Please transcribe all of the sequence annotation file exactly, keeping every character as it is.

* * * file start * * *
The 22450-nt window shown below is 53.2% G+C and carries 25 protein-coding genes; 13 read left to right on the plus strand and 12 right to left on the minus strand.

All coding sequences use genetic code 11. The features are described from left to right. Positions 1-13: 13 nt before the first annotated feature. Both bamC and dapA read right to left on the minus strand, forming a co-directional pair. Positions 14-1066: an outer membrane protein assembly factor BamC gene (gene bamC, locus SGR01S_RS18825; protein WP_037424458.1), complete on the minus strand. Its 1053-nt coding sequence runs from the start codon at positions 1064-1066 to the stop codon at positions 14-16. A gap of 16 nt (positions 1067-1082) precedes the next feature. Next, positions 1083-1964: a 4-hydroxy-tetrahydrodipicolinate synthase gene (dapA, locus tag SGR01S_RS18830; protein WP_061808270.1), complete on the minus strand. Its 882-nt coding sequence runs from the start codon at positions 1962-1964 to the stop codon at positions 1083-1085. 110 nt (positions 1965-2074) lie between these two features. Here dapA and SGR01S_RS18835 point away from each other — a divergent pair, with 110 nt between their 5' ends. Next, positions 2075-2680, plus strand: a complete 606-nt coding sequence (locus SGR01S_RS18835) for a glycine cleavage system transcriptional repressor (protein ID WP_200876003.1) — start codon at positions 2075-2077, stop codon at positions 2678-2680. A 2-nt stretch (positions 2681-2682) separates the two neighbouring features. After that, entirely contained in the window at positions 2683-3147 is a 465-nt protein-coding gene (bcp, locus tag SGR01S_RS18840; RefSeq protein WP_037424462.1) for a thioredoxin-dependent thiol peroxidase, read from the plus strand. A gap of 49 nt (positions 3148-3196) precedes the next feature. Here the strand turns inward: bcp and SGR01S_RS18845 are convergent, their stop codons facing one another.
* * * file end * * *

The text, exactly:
The 22450-nt window shown below is 53.2% G+C and carries 25 protein-coding genes; 13 read left to right on the plus strand and 12 right to left on the minus strand.

All coding sequences use genetic code 11. The features are described from left to right. Positions 1-13: 13 nt before the first annotated feature. Both bamC and dapA read right to left on the minus strand, forming a co-directional pair. Positions 14-1066: an outer membrane protein assembly factor BamC gene (gene bamC, locus SGR01S_RS18825; protein WP_037424458.1), complete on the minus strand. Its 1053-nt coding sequence runs from the start codon at positions 1064-1066 to the stop codon at positions 14-16. A gap of 16 nt (positions 1067-1082) precedes the next feature. Next, positions 1083-1964: a 4-hydroxy-tetrahydrodipicolinate synthase gene (dapA, locus tag SGR01S_RS18830; protein WP_061808270.1), complete on the minus strand. Its 882-nt coding sequence runs from the start codon at positions 1962-1964 to the stop codon at positions 1083-1085. 110 nt (positions 1965-2074) lie between these two features. Here dapA and SGR01S_RS18835 point away from each other — a divergent pair, with 110 nt between their 5' ends. Next, positions 2075-2680, plus strand: a complete 606-nt coding sequence (locus SGR01S_RS18835) for a glycine cleavage system transcriptional repressor (protein ID WP_200876003.1) — start codon at positions 2075-2077, stop codon at positions 2678-2680. A 2-nt stretch (positions 2681-2682) separates the two neighbouring features. After that, entirely contained in the window at positions 2683-3147 is a 465-nt protein-coding gene (bcp, locus tag SGR01S_RS18840; RefSeq protein WP_037424462.1) for a thioredoxin-dependent thiol peroxidase, read from the plus strand. A gap of 49 nt (positions 3148-3196) precedes the next feature. Here the strand turns inward: bcp and SGR01S_RS18845 are convergent, their stop codons facing one another.